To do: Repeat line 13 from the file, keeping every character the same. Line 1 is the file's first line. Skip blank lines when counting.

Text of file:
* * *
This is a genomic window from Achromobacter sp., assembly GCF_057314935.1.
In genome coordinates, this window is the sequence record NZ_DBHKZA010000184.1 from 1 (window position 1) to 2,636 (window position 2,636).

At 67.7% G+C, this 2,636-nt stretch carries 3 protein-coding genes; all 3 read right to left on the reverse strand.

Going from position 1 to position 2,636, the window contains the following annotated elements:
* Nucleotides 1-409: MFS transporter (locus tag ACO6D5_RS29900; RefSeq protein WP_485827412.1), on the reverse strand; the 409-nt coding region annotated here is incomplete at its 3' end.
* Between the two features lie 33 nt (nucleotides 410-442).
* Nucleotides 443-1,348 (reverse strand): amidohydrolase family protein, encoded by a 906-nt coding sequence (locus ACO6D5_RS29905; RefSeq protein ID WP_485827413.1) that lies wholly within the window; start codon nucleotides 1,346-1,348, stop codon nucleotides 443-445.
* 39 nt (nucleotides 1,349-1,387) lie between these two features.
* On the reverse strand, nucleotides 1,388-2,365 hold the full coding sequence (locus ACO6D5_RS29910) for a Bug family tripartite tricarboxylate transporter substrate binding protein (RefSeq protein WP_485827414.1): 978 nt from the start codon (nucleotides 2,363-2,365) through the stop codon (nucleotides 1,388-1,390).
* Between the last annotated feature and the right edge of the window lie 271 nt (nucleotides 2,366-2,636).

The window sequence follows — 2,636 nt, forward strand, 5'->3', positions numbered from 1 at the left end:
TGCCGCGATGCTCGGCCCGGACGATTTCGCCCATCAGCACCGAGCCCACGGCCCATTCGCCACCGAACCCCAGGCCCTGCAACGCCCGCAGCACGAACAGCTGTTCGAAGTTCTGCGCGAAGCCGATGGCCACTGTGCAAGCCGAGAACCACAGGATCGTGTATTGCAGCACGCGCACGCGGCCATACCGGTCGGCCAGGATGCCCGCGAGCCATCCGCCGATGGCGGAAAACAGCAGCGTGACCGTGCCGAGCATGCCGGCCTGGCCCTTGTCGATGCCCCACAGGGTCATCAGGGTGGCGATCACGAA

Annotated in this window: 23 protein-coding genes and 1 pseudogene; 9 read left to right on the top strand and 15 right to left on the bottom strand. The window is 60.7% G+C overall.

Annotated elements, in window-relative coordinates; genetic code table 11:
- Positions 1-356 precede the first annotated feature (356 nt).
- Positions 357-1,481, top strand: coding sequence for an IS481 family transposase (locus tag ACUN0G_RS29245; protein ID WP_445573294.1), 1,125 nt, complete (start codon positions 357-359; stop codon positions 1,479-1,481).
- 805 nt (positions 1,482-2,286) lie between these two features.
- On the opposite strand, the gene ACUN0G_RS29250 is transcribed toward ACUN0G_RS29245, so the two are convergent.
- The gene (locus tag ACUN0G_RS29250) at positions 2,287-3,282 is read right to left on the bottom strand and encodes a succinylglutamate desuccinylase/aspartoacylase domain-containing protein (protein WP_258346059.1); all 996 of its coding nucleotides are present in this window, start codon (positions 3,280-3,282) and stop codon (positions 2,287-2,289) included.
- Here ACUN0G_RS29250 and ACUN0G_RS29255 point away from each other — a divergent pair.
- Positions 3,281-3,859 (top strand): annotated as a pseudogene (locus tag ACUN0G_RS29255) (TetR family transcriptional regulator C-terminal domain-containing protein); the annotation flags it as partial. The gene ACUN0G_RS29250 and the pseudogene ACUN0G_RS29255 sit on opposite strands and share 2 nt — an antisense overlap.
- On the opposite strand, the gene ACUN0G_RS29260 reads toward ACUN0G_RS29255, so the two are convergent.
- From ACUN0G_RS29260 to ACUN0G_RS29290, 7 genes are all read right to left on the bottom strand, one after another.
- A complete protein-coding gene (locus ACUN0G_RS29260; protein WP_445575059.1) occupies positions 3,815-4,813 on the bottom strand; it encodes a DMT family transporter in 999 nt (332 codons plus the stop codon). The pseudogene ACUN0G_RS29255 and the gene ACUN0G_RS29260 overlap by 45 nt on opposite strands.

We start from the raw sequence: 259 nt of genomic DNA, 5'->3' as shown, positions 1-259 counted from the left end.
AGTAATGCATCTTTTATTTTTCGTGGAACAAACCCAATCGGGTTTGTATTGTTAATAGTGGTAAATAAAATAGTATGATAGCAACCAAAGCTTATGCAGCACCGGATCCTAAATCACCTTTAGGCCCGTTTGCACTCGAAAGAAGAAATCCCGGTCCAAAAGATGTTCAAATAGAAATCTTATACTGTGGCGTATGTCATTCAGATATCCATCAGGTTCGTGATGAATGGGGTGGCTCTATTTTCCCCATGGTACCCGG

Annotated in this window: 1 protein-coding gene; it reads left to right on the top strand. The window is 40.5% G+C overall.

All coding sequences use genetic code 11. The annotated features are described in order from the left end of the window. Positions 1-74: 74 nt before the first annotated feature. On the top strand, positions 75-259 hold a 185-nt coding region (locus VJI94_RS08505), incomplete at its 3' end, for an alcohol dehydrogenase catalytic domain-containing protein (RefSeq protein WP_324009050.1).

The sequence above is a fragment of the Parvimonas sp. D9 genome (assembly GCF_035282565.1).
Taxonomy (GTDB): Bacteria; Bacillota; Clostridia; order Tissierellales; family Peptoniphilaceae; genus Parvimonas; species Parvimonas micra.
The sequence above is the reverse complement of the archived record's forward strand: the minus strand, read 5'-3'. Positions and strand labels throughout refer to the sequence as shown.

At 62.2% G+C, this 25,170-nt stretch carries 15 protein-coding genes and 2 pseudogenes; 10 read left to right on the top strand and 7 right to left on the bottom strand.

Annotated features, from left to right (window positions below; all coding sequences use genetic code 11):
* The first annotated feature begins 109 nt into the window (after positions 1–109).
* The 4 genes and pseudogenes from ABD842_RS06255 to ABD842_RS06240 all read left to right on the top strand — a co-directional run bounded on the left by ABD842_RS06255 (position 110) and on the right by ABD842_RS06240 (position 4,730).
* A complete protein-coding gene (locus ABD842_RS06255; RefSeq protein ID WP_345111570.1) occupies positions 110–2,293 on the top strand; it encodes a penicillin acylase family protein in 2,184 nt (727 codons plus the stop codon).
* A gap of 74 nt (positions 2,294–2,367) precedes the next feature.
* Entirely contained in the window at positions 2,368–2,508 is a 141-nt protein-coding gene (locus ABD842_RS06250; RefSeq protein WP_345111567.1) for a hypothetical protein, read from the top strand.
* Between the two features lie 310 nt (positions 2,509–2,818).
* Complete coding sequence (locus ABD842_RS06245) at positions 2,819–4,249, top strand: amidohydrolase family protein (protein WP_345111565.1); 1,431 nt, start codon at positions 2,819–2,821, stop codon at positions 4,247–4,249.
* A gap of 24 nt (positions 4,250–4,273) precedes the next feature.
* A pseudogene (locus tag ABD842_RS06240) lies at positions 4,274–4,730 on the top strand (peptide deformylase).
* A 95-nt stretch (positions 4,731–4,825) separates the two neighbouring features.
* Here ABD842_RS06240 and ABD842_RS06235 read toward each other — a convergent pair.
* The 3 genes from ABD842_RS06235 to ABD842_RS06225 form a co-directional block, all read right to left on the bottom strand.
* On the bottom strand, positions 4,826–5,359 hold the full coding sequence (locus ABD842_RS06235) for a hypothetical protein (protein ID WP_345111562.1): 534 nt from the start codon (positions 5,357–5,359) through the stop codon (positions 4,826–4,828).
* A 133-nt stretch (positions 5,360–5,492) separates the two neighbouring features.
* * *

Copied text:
Annotated in this window: 23 protein-coding genes and 1 pseudogene; 9 read left to right on the top strand and 15 right to left on the bottom strand. The window is 60.7% G+C overall.